The Lord Himself commanded us to pray unceasingly (Luke 18:1), so right from the beginning various traditions in the Church have gotten started with this command in mind. Early monks threw pebbles in piles as they kept count of repetitive Our Fathers. Later, prayers were counted on knotted cords. And, by the 12th century, beads usually of wood or clay, and sometimes even of precious jewels replaced the knotted cords.
Over the centuries, many approved devotions have developed from these circlets of beads.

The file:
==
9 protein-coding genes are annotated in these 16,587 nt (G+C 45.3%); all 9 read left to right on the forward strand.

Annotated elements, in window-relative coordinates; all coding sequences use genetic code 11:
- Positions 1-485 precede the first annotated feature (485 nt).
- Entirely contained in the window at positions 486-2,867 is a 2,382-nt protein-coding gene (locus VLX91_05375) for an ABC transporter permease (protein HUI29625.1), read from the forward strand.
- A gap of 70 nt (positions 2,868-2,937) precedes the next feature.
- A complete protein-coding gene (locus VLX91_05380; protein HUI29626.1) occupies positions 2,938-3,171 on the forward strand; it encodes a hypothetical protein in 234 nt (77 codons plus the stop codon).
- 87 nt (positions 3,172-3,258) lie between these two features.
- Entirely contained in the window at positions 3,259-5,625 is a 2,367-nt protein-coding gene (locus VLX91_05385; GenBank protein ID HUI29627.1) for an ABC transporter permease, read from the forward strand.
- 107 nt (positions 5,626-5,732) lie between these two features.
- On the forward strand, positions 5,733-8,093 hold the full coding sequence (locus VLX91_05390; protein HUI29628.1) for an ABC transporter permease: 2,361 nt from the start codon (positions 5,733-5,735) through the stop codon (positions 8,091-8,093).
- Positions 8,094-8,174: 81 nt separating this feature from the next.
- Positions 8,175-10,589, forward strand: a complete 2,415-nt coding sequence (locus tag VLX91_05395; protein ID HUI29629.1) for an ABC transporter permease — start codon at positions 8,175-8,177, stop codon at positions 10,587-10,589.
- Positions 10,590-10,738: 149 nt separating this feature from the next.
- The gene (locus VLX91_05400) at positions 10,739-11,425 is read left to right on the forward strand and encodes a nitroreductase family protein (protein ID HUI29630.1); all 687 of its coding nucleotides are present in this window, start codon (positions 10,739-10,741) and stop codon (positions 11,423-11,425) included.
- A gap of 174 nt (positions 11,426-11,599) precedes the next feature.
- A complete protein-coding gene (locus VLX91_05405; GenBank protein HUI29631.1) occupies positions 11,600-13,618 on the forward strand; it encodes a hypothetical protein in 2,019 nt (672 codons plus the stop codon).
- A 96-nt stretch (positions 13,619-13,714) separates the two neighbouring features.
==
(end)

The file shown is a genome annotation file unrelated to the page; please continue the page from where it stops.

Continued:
The Rosary as we know it today evolved from the custom of monks who, not having learned to read, and therefore having been unable to recite the one hundred and fifty psalms of the Daily Office, recited, in place of the Office, one hundred and fifty Our Fathers each day. In time, many Christian faithful began to recite one hundred and fifty Hail Marys each day as an expression of Marian devotion. By the beginning of the 15th century it was common to recite the Hail Marys in decades (groups of ten) punctuated with fifteen Our Fathers; and by the end of the 15th century an additional custom developed: meditating on the central Gospel Mysteries of the life of Christ and Mary while praying the Hail Marys.